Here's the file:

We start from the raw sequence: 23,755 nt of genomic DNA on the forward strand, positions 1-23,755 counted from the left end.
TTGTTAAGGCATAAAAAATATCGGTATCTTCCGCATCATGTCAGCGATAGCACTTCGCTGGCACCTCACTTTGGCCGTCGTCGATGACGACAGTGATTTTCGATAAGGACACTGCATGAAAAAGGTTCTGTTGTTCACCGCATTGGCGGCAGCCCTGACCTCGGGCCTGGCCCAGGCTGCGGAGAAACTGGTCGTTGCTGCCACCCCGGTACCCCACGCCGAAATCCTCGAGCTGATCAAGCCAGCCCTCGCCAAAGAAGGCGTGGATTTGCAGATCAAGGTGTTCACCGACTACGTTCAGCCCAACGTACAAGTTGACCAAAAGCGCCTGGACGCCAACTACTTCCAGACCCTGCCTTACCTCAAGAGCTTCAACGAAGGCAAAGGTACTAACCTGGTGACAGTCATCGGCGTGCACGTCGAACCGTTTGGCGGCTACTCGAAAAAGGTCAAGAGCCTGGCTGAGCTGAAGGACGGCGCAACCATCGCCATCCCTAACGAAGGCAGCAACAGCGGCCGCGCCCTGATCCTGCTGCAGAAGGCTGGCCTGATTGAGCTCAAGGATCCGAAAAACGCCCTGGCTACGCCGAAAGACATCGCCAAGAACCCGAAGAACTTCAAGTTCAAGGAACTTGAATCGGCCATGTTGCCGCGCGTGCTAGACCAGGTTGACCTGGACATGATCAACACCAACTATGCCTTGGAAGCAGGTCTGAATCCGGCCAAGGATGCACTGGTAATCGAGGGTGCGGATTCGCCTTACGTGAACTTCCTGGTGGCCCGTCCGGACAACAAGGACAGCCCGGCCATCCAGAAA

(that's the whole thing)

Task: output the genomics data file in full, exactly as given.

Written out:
We start from the raw sequence: 23,755 nt of genomic DNA on the forward strand, positions 1-23,755 counted from the left end.
TTGTTAAGGCATAAAAAATATCGGTATCTTCCGCATCATGTCAGCGATAGCACTTCGCTGGCACCTCACTTTGGCCGTCGTCGATGACGACAGTGATTTTCGATAAGGACACTGCATGAAAAAGGTTCTGTTGTTCACCGCATTGGCGGCAGCCCTGACCTCGGGCCTGGCCCAGGCTGCGGAGAAACTGGTCGTTGCTGCCACCCCGGTACCCCACGCCGAAATCCTCGAGCTGATCAAGCCAGCCCTCGCCAAAGAAGGCGTGGATTTGCAGATCAAGGTGTTCACCGACTACGTTCAGCCCAACGTACAAGTTGACCAAAAGCGCCTGGACGCCAACTACTTCCAGACCCTGCCTTACCTCAAGAGCTTCAACGAAGGCAAAGGTACTAACCTGGTGACAGTCATCGGCGTGCACGTCGAACCGTTTGGCGGCTACTCGAAAAAGGTCAAGAGCCTGGCTGAGCTGAAGGACGGCGCAACCATCGCCATCCCTAACGAAGGCAGCAACAGCGGCCGCGCCCTGATCCTGCTGCAGAAGGCTGGCCTGATTGAGCTCAAGGATCCGAAAAACGCCCTGGCTACGCCGAAAGACATCGCCAAGAACCCGAAGAACTTCAAGTTCAAGGAACTTGAATCGGCCATGTTGCCGCGCGTGCTAGACCAGGTTGACCTGGACATGATCAACACCAACTATGCCTTGGAAGCAGGTCTGAATCCGGCCAAGGATGCACTGGTAATCGAGGGTGCGGATTCGCCTTACGTGAACTTCCTGGTGGCCCGTCCGGACAACAAGGACAGCCCGGCCATCCAGAAA